Ancient Chinese Art: Painting, Calligraphy, Opera, Music
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Thousand years of history has left China precious treasure of art. Traditional Chinese arts are expressed in the forms of painting, calligraphy, music, dancing, opera, gardening, sculpture and traditional dressings.

 Painting is an art which is done using a brush on paper or silk, often with black ink alone. It is a monochromatic work derived, perhaps, from calligraphy. A painting is a distinctive object based on centuries-old traditions common to many things in China. 

Chinese Calligraphy
Chinese Calligraphy

  Calligraphy, literally 'beautiful writing', is one of the traditional four arts dating back to the earliest days in China. Calligraphy, the ancient written word, is not just a method of communication but also a means of expressing the dynamic forces of the natural world.

 Music: The body of vocal and instrumental music composed and played by the Chinese people has a  history of more than 8,000 years. It has a very early  development of theoretical, systematic, acoustical, and material science, and orchestral practice.

 Opera is a traditional form of stage entertainment, weaving together elements of mime, dance, song, dialogue, swordplay, and acrobatics into one fluid continuous flow. Gestures, movements and expressions incorporated within each performer's script come together to bring forth an impressive performance. In contrast to Western stage entertainment, which is subdivided into different categories such as opera, drama and sketches, it has remained faithful to its original format over the centuries. 

Dancing is the oldest art of mankind. The earliest dancing in China was usually a way to express feelings or describe daily life of the people in primitive times. Later in the Xia and Shang dynasties, dancing became a part of the exorcism or sacrifice ceremonies. During the Eastern Zhou Dynasty, professional dancers and dancing for performance appeared. There are many famous dancers in ancient China, such Madam Qi and Zhao Feiyan of the Han Dynasty and Yang Yuhuan of the Tang Dynasty.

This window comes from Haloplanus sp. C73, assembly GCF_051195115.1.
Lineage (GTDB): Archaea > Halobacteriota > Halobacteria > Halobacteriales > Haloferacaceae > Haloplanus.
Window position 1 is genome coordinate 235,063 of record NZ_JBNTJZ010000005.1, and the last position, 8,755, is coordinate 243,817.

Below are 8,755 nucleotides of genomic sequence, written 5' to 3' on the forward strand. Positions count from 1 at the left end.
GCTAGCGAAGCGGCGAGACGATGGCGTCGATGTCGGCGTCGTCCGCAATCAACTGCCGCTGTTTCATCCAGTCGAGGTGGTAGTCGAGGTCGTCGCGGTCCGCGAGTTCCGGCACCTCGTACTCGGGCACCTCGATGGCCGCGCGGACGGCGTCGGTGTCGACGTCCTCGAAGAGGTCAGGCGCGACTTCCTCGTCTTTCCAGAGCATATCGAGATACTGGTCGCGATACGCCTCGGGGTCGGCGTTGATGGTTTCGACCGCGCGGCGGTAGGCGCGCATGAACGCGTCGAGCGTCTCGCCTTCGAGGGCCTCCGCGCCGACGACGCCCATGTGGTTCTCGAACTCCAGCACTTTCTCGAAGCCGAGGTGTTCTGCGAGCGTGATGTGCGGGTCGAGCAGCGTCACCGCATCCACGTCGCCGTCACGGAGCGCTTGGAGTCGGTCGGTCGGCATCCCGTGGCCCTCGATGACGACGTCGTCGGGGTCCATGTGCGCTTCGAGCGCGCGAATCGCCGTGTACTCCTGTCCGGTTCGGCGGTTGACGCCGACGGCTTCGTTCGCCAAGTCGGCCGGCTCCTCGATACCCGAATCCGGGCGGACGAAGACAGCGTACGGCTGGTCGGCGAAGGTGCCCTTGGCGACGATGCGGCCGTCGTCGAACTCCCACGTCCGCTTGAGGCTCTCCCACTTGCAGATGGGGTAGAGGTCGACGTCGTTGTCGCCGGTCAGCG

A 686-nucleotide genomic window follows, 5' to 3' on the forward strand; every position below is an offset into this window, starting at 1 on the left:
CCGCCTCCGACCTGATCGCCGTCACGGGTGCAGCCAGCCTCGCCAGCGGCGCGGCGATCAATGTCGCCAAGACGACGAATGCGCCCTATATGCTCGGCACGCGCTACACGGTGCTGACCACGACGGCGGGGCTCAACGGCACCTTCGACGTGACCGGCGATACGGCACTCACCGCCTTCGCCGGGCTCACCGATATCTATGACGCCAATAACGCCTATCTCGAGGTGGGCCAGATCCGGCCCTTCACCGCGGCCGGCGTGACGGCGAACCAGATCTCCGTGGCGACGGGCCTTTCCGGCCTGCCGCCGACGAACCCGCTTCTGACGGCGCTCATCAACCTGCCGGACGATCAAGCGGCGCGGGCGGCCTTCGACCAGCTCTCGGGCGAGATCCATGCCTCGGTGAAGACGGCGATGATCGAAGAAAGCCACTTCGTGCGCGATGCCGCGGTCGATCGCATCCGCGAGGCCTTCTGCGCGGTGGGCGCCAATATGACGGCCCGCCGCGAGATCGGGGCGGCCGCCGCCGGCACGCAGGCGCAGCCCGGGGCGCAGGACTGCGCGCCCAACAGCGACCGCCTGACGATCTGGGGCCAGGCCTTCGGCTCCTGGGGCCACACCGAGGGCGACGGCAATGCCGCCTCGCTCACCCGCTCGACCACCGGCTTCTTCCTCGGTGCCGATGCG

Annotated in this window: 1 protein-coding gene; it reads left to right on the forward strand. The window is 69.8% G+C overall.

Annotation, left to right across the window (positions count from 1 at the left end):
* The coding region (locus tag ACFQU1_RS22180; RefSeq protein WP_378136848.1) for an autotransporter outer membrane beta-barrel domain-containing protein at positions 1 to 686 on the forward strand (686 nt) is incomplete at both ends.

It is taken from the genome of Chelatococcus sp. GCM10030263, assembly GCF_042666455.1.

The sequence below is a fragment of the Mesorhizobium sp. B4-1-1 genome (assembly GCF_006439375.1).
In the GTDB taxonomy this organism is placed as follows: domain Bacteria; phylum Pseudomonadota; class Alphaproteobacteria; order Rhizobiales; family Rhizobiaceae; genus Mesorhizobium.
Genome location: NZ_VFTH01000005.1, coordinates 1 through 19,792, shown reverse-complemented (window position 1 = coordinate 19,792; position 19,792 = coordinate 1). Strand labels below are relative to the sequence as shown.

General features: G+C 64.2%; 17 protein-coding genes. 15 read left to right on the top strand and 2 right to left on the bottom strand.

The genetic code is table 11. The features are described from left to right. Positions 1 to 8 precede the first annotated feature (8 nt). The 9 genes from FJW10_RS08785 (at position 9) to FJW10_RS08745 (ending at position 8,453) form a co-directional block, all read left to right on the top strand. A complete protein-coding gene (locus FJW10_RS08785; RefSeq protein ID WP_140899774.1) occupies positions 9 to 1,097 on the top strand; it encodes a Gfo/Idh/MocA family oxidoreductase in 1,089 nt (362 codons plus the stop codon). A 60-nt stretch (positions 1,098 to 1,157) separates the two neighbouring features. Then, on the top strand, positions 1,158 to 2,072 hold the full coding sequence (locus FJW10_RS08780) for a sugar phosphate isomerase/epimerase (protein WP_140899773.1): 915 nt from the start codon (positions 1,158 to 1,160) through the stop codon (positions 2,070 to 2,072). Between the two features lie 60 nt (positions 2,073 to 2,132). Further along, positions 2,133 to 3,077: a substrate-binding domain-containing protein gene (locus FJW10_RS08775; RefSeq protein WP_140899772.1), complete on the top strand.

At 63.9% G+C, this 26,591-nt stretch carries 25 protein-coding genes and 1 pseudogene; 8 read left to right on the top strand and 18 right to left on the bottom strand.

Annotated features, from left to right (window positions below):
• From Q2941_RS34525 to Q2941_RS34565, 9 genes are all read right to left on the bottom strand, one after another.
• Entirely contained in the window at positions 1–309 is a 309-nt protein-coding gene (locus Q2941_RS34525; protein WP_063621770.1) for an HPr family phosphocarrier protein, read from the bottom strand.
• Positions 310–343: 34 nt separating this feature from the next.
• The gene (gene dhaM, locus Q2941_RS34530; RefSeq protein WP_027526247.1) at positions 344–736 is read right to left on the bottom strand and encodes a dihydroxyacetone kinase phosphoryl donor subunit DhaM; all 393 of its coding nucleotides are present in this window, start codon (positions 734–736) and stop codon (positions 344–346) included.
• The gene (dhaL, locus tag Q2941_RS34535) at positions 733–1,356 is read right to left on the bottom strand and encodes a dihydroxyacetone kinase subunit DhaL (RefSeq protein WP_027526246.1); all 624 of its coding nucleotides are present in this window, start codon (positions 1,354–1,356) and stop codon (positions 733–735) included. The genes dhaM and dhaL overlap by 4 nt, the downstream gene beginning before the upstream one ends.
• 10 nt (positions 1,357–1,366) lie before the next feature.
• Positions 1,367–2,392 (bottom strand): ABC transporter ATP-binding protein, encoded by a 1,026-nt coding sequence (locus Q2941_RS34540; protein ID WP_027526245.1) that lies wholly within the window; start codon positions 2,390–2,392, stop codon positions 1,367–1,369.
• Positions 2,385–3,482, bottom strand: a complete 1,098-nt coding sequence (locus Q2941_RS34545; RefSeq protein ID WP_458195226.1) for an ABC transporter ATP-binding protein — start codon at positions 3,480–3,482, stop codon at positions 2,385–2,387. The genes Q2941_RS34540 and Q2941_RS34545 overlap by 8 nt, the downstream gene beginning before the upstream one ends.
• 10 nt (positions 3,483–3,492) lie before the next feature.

As one of the three components of world gardening system, Chinese gardening has a history of over 3,000 years; the other two being the European gardening and Western Asian gardening. Gardens in China, according to location, can be divided into gardens of the southern Yangtze River, the Pearl River delta, the Sichuan areas and northern China areas. The gardens of China can also be divided into imperial gardens, that for man of letters, temple gardens and landscape gardens.

Sculpture is also an important part of traditional arts of China. The statuettes on roofs in the Ancestral Temple of Chen’s Family in Guangzhou, the exquisite carved wooden furniture exhibited in Shanghai Museum and the lively stone carvings in Maogao Grottoes represent the best but various styles of sculptures.

Traditional Chinese dressing of different times reflects distinct features of the period. The cheongsam is derived from the traditional dress of the Manchu of the Qing Dynasty, but becomes less conserved than the old dress.

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